National Snow & Ice - April 2017
During April, above-average temperatures were observed across the eastern U.S. with near- to below-average temperatures across much of the West. Above-average precipitation fell across most of the nation, particularly the Northwest, Great Plains, and Midwest to Mid-Atlantic. According to NOAA's National Snow Analysis, on April 1st, 14.8 percent of the contiguous U.S. had snow on the ground — mountain areas of the West, and northern areas of the Northeast. On April 17th, only 5.6 percent of the contiguous U.S. had snow on the ground, the lowest extent during the month. By April 30th, snow covered 13.9 percent of the Lower 48 — the highest elevations in the West and the central High Plains. Of note, snow was gone for most locations in the Northeast by the end of the month. However, 12 inches of snow was observed on the ground for Caribou, Maine on April 10th, the last day of a record-long 32-day consecutive day stretch with at last one foot of snow on the ground.
May 1 Mountain Snowpack
Melting of winter and spring mountain snowpack provides a crucial summer water source across much of the western United States. The total annual water budget for agriculture and human use in the mountainous West is highly dependent on the amount of snow melt that will occur in spring and is proportional to the amount of snow on the ground. As a result of late-winter storms in the Northwest and Northern Rockies and earlier-season snowfall to the south, most mountain locations in the West had near- to above-average snowpack as of May 1st. Much-average-average snowpack was observed for the Sierra Nevada Mountains, the central and southern Cascades, and much of the Great Basin to Central Rockies. Near- to below-average snow pack was observed from the Southern Rockies into parts of Colorado. In Alaska, a dry and warm April resulted in most locations across southern parts of the state to have below-average snowpack. Most of central Alaska had near-average snowpack totals.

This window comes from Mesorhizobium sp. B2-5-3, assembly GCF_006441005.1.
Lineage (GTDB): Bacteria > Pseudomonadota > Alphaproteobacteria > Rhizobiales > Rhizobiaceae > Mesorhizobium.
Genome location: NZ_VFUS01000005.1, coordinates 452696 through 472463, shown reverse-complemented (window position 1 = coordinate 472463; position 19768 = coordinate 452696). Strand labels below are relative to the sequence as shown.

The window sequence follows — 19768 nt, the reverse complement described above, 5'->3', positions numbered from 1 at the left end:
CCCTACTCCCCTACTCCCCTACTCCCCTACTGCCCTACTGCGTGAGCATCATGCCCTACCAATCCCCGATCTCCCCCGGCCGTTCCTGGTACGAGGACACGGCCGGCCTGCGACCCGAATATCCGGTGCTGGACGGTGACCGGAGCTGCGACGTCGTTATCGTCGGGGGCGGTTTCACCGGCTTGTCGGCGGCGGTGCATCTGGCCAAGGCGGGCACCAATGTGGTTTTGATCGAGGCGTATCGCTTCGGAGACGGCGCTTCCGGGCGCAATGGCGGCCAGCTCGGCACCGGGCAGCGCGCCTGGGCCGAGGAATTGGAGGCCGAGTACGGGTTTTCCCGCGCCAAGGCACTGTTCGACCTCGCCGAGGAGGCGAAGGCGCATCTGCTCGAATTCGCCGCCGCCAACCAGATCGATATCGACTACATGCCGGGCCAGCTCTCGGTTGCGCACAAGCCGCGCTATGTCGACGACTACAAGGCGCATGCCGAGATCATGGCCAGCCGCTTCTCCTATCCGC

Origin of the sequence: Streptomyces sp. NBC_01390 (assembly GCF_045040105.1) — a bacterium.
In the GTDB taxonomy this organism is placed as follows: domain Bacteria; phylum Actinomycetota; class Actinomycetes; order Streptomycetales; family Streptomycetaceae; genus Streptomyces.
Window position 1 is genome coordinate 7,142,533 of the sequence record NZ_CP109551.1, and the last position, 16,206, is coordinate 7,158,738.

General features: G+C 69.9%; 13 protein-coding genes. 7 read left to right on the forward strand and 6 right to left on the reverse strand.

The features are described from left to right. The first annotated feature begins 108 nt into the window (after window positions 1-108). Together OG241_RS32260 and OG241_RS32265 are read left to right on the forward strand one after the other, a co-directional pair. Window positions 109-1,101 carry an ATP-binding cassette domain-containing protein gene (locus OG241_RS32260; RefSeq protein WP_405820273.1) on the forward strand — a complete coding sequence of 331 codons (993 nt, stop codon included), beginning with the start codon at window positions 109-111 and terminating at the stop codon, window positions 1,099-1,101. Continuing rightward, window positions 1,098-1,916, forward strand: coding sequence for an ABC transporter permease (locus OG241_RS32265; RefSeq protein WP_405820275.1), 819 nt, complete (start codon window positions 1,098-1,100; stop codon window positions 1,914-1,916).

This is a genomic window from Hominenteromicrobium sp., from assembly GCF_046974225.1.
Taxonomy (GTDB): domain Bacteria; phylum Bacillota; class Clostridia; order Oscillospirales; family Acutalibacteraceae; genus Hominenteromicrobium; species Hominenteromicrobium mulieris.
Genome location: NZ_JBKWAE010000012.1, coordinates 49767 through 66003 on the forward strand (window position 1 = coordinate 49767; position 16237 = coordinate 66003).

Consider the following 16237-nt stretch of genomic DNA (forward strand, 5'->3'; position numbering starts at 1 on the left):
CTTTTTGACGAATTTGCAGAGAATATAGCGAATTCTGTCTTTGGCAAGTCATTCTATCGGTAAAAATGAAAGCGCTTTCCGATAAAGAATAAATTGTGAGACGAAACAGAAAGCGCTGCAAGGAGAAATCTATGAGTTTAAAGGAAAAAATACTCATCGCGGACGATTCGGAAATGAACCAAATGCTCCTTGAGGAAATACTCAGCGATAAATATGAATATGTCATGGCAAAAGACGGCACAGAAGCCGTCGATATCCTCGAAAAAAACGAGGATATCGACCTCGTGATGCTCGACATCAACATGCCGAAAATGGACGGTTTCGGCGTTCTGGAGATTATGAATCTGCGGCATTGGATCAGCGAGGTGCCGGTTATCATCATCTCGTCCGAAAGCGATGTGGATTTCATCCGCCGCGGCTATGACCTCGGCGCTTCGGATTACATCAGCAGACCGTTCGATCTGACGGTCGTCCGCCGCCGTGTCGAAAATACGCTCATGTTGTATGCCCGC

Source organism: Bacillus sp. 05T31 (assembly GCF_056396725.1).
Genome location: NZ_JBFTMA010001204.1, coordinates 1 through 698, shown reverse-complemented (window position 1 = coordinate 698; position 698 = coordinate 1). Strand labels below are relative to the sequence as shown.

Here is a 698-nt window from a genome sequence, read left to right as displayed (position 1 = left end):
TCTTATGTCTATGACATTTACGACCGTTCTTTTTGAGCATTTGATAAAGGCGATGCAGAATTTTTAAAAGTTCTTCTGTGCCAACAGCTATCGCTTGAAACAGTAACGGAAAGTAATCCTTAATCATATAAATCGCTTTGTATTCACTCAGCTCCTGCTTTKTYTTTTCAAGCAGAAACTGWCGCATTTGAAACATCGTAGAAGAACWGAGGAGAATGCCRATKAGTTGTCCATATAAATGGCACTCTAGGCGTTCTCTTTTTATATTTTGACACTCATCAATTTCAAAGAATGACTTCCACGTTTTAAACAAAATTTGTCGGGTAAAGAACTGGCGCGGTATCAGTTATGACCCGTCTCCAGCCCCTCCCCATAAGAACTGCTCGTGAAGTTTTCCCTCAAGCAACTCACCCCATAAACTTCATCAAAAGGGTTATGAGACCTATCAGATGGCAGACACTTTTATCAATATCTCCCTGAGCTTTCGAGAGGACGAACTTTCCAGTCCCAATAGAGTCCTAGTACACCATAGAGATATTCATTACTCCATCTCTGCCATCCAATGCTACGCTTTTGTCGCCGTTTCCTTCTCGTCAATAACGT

30 April 2017 US Satellite Image
Source: NOAA's NNVL
During the last days of April and early May, a potent storm system moved from the West Coast, through the Central Rockies and into the Great Plains. As the storm exited the Rockies, heavy snow and blizzard conditions were observed on the western and northern edges of the system from the Southern Rockies, High Plains, and into the Upper Midwest. In the Colorado Rockies snowfall totals exceeding 30 inches in some locations with the heaviest snowfall extending into the High Plains with over a foot of snow in parts of Kansas, Nebraska, Oklahoma, and Texas. The biggest impacts to the snow were closed highways and airport delays. Flooding and severe weather were also associated with the same storm system further to the south and east.